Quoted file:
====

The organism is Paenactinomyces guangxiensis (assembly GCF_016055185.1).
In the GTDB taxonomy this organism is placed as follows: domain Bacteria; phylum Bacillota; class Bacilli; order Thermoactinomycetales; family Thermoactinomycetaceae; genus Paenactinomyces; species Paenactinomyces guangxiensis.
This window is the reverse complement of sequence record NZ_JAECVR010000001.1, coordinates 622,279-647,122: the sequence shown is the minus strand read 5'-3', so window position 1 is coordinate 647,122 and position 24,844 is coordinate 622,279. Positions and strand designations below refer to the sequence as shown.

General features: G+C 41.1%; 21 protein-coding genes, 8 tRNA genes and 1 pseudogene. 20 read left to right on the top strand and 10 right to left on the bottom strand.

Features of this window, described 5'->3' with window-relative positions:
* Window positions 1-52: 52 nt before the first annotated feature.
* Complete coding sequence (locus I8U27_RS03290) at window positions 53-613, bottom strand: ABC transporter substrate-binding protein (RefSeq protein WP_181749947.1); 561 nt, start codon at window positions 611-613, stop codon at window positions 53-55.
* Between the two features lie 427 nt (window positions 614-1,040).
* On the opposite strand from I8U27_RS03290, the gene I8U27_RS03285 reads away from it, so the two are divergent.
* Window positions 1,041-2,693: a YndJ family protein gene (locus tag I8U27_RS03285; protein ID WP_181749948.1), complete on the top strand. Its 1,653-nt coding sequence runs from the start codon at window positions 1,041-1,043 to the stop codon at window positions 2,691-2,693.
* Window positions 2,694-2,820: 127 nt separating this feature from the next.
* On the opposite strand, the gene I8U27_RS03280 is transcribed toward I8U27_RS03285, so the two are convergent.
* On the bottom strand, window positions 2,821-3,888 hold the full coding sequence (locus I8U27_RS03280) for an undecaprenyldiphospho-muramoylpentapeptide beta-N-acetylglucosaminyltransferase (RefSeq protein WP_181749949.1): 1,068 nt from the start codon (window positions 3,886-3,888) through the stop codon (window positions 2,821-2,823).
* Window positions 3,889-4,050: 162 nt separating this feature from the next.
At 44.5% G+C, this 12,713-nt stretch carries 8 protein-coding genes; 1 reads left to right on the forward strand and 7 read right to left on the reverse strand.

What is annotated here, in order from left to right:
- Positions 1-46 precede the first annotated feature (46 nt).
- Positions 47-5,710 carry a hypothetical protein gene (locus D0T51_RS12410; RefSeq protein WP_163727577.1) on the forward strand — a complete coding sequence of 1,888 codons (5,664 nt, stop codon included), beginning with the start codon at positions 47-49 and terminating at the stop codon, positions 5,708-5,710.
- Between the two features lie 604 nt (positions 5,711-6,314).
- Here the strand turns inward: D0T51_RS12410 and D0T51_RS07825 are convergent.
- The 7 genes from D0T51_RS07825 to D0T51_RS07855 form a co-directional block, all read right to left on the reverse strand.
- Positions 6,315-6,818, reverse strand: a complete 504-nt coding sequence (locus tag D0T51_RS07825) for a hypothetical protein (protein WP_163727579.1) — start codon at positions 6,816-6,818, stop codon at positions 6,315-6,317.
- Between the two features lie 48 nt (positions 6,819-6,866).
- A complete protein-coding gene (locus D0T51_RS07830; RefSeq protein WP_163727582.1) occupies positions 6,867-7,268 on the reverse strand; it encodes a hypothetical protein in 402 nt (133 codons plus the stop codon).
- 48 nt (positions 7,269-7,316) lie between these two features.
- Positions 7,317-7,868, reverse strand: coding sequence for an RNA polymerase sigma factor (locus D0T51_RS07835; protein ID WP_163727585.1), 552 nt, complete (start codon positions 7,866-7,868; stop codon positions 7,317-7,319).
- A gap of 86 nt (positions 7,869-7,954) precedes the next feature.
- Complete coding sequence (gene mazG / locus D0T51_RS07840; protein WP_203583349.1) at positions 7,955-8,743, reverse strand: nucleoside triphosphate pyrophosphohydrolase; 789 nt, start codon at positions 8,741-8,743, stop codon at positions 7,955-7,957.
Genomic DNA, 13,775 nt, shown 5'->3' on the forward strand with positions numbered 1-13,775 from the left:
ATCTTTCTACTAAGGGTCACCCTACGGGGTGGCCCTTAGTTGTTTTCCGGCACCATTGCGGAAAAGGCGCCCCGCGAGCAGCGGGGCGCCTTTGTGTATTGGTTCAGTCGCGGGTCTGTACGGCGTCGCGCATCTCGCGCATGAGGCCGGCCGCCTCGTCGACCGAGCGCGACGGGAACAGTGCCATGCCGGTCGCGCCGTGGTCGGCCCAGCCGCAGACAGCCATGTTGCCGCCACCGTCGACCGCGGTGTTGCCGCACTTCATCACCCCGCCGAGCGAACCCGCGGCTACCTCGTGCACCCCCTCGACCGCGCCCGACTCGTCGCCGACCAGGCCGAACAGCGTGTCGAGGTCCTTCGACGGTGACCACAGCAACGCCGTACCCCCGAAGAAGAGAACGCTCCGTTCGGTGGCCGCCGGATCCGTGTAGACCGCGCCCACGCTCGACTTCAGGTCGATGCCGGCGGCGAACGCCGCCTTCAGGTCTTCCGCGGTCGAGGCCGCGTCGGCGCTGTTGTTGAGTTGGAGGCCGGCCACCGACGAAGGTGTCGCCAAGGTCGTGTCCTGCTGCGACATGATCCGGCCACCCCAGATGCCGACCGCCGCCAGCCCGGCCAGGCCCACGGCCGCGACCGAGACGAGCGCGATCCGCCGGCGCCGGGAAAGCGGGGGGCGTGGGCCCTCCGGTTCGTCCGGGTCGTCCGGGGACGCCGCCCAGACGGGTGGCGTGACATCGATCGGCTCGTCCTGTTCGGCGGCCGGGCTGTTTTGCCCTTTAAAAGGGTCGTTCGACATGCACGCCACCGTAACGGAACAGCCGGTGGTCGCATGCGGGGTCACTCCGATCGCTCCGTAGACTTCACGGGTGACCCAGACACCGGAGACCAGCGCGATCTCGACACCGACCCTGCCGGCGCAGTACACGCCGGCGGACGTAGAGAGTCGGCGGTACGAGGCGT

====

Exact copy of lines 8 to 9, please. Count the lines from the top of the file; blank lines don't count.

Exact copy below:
* Between the two features lie 427 nt (window positions 614-1,040).
* On the opposite strand from I8U27_RS03290, the gene I8U27_RS03285 reads away from it, so the two are divergent.